A Few Good Dogs


The movement is so fast, it’s a blur of fur and ferocity: Seeing his handler attacked in a training exercise, the 90-pound German shepherd is out of the patrol car’s open window and on the attacker instantly, teeth locked high on his arm.

One sharp word in Czech--”Sadni!”--from handler John Carhart, and the fight is over. The dog sits, the growling and snarling stop, and no leash or choke-chain is needed to enforce the command.

Meet Ajax, a recent graduate of the Maryland State Police K-9 training school--and one of the Czech-born, German-schooled dogs that Maryland troopers say are the future in police dogs.


The agency’s move to European dogs, prompted by their size, strength and obedience, mirrors a national trend. Skip Brewster, secretary of the U.S. Police Canine Assn., estimates that half of the nation’s 10,000 police dogs are now European transplants.

“There are still a few good dogs and breeders here in the United States,” says Brewster, a Detroit police officer and dog trainer. “But there seem to be less problems with the European dogs.”

“The dogs we were used to were extremely aggressive. They were trained by the handler and no one else could go near them,” says Sgt. James Hock of the Maryland State Police Special Operations Division, which includes K-9. “These [European] dogs are social--you can pet them.”

The agency has acquired nine German shepherds since 1993, most of them from the Czech Republic.

The dogs are not cheap--each costs from $2,900 to $3,500, depending on the amount of training they’ve had. But troopers say the investment pays off because of the dogs’ superior training and breeding, unlike the “gator on a leash” of yore.

“The Americans have diluted the bloodlines of the German shepherd,” says Cpl. W. D. Baker, who supervises canine training for the Maryland State Police at the agency’s dog academy in Granite. “You can’t find a good German shepherd here anymore.”


The European dogs are bigger and stronger, Baker says, giving them the endurance and ability to withstand the stress of police work over the eight to 10 years each dog is expected to serve.

“It’s like the difference between a truck and a car,” Baker says, comparing the European and American dogs. “The key word is genetics.”

As handlers take Ajax, Celo and Bocho through a series of training exercises, what is most remarkable is the dogs’ obedience.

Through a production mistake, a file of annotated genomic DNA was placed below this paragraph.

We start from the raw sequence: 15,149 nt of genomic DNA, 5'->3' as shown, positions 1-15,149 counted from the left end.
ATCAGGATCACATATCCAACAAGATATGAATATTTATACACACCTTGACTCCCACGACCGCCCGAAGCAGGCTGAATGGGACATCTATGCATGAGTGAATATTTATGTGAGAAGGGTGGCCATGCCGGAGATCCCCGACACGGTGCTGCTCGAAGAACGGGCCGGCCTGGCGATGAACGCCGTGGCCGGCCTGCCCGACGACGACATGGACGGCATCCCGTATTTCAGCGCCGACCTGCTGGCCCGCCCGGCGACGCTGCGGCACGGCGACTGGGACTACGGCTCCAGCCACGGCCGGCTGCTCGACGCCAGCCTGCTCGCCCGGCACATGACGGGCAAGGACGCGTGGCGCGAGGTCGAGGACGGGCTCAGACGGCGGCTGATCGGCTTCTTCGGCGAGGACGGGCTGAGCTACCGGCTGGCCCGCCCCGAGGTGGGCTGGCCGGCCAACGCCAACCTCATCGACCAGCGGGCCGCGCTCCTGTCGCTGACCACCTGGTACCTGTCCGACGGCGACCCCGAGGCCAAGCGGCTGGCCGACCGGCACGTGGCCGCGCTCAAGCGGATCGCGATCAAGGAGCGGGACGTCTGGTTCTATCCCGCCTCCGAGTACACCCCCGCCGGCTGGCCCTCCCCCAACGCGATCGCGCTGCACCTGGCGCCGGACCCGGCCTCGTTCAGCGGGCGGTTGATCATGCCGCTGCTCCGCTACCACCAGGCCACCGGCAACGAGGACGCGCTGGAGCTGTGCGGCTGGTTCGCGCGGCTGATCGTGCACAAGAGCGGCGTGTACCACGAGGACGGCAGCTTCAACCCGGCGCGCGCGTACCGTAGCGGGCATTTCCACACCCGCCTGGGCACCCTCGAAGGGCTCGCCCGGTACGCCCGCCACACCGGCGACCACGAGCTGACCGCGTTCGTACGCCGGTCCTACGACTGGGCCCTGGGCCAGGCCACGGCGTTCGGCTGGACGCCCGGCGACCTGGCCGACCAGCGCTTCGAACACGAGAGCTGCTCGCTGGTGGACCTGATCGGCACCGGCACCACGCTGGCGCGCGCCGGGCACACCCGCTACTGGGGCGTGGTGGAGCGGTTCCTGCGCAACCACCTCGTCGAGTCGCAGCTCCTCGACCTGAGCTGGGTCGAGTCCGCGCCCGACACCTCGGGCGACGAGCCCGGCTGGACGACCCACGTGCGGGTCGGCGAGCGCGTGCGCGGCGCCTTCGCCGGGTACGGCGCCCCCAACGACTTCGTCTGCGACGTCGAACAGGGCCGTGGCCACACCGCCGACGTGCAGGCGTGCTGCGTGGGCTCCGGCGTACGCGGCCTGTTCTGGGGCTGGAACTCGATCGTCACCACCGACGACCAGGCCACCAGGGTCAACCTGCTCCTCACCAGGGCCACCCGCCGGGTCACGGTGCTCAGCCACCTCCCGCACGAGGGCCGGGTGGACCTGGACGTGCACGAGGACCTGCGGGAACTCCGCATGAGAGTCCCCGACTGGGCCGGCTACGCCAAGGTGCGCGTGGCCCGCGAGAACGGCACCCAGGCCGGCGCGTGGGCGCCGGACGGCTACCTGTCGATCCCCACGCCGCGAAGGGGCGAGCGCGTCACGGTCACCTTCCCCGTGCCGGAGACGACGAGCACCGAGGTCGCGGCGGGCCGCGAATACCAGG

The Czech word for attack--”Zadrz!”--gets the dogs jumping, growling and biting in an impressive display of force. The command to sit--”Sadni!”--and they are quiet within moments. Another command--”Lahni!”--and they lie down, immobile but alert--a posture they maintain despite balls being thrown, shots fired, other dogs passing by.

Handlers always address the dogs in Czech, the language in which they were first trained--with one exception. “Good boy!” seems to have broken the canine language barrier, setting tails wagging whenever it’s spoken. With these dogs, it’s spoken a lot.

The training can take from eight to 18 weeks, depending on the dog’s level of expertise coming in, says Baker. All K-9 dogs also come back to Baker’s training yard for monthly “maintenance” to keep their skills sharp.


A “purchased dog”--the designation troopers use to distinguish the European dogs they are buying from dogs acquired through the more traditional route of donation--arrives in this country with considerable training already under its collar.

In Europe, breeders train the dogs from puppyhood on, frequently in the discipline called schutzhund, the German word for “protection.”

The police agency buys its imported dogs from a Maryland kennel when they are 15 to 20 months old, then trains them for patrol work: tracking, attacking, searching buildings.

Baker says male dogs are used for patrols because they are bigger, stronger and more aggressive than females. For other kinds of police work, both genders and a variety of dogs are used. Labradors and golden retrievers are trained to sniff out bombs, explosives and drugs; bloodhounds remain the best tracking dogs.